Limited expectations were the order of the day due to the forecast of a moderate north-westerly wind, a bad direction for the marsh. In reality, however, it was still at dawn and the wind only picked up from 09:00. We put up a reasonable amount of net (900 feet) in the hope of a decent catch before we were curtailed by weather.
It was one of those rare days when everything went better than expected. The totals were as follows:
The highlights were:
- A yellow-browed warbler. This was our first September capture of the species, and is a relatively early record for Glamorgan. We have previously caught 21 yellow-browed warblers on the marsh (between 8 and 29 October). The bird showed a narrow, pointed tail and was presumably a first winter (albeit was recorded as of unknown age).
- A first winter kingfisher (our first since August 2017). There has been one or more kingfishers present on the marsh for several weeks. It was captured in a net we set for stonechat in a dry area of the marsh – probably the least predictable location for it, given we had other nets close to open water and in fen habitats.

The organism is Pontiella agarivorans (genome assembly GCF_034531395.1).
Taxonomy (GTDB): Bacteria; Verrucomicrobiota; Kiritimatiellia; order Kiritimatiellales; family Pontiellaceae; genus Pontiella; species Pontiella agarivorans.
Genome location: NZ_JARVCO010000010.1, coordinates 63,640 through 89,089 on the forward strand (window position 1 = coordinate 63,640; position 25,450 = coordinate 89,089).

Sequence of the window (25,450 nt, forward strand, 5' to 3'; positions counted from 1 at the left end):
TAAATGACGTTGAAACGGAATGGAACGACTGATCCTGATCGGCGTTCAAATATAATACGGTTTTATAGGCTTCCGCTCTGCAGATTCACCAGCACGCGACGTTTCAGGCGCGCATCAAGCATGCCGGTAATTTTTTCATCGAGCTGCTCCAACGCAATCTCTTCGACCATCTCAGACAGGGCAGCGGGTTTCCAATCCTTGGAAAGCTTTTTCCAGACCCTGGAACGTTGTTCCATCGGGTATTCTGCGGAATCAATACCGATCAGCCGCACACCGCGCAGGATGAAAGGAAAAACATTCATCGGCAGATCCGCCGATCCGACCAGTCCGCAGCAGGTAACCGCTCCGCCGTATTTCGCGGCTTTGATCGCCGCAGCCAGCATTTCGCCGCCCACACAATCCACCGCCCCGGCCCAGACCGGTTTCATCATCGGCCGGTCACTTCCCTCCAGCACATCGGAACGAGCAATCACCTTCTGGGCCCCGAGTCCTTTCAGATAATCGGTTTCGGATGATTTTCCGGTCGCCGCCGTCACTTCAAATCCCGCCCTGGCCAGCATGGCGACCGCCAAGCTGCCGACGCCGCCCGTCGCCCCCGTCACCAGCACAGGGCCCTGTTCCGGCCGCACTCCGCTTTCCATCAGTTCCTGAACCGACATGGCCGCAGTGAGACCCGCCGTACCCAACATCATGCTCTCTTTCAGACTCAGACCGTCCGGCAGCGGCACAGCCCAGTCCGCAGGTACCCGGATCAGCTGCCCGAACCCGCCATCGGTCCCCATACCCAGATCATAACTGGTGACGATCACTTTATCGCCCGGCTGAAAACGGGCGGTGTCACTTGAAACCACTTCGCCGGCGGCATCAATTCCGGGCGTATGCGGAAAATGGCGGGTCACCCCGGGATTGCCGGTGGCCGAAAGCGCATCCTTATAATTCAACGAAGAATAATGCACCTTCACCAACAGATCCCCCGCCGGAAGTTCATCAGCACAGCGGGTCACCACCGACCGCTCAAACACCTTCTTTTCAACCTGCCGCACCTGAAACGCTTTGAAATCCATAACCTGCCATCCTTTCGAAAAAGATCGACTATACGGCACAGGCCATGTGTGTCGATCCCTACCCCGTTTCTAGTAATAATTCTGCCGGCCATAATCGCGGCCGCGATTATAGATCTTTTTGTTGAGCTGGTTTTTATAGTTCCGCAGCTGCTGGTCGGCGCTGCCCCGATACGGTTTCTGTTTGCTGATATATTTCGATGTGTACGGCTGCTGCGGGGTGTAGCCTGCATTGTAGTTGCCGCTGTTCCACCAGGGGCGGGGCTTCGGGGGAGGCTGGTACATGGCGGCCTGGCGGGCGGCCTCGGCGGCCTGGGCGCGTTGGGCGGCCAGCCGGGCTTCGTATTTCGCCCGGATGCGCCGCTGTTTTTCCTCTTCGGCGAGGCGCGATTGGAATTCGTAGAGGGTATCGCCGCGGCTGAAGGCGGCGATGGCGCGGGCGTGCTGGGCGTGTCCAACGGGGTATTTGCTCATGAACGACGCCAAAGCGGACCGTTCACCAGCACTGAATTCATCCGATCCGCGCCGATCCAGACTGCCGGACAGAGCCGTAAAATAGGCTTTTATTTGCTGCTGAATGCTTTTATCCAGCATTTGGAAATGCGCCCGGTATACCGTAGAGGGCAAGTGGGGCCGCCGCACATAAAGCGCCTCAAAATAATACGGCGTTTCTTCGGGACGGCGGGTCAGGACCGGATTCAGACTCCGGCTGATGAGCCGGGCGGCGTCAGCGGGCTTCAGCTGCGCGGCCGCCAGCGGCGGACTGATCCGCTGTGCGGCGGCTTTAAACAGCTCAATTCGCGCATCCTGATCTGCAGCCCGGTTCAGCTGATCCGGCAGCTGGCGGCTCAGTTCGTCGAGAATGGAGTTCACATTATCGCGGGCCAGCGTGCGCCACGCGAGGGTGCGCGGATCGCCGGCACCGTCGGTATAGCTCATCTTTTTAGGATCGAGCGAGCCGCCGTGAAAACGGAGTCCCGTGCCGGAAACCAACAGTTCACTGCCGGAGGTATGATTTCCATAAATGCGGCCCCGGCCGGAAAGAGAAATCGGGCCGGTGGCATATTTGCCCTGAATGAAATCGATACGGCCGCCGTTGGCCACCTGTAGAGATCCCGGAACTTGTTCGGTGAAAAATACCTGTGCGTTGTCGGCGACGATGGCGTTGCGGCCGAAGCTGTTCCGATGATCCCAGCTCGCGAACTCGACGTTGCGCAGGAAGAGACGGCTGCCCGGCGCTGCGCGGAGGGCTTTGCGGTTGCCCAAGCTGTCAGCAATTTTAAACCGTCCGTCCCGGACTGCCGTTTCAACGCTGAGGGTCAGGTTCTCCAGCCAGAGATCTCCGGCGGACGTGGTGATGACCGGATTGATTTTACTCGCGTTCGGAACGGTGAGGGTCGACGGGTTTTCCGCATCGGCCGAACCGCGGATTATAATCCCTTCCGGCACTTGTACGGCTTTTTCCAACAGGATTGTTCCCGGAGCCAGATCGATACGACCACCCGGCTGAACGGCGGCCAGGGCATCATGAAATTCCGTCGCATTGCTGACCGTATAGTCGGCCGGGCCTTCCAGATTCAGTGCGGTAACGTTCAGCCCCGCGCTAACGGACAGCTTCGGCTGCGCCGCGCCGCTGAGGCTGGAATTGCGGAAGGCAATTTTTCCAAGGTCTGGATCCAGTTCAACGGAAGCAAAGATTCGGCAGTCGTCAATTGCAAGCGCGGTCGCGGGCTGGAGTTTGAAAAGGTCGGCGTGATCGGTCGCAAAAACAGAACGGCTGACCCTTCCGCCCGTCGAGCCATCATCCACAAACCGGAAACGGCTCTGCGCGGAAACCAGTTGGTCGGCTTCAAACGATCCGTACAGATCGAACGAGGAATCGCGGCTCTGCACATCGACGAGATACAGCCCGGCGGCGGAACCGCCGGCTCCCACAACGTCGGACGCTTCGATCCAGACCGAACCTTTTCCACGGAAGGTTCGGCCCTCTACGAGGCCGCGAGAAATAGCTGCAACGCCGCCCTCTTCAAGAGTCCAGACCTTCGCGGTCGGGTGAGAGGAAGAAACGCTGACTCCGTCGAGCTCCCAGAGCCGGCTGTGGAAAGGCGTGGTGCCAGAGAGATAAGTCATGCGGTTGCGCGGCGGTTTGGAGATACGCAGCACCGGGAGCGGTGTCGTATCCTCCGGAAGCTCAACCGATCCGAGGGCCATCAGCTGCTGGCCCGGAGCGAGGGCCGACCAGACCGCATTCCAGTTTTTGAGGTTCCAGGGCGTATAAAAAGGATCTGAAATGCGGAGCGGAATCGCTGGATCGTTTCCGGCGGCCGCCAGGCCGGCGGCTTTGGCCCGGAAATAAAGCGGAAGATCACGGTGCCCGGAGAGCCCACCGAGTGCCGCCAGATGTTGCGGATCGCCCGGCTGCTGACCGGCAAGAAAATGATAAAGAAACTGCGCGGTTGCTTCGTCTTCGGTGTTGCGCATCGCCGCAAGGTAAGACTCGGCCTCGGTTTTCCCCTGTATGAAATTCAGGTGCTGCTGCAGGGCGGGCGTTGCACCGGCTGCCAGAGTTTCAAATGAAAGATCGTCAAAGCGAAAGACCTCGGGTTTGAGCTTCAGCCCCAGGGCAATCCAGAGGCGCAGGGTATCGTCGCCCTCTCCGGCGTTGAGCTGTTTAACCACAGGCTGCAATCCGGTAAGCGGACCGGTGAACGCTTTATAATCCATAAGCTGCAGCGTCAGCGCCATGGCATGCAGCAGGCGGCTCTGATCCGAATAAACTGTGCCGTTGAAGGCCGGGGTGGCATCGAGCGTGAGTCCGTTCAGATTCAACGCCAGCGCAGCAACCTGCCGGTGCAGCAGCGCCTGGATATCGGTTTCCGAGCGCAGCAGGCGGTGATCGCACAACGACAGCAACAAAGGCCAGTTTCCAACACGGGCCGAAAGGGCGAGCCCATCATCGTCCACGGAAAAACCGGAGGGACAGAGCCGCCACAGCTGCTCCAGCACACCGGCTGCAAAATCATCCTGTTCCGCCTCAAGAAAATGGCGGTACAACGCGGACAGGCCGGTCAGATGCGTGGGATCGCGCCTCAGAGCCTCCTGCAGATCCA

- A Cetti’s warbler ringed by Ed O’Connor at Penclacwydd WWT (Carmarthenshire) approximately a fortnight before. While the distance between the two sites is only 10 km, much of this is unsuitable habitat for the species. An interesting bit of autumn dispersal; we see most of our controlled Cetti’s warblers in October and November.
- A good day total of 16 chiffchaffs. All that were possible to age with confidence were first winters.
The catch had a late autumnal feel, with no sub-Saharan migrants. While we may get a straggler, it is likely that we have seen our last sedge, reed, grasshopper and willow warblers of the year.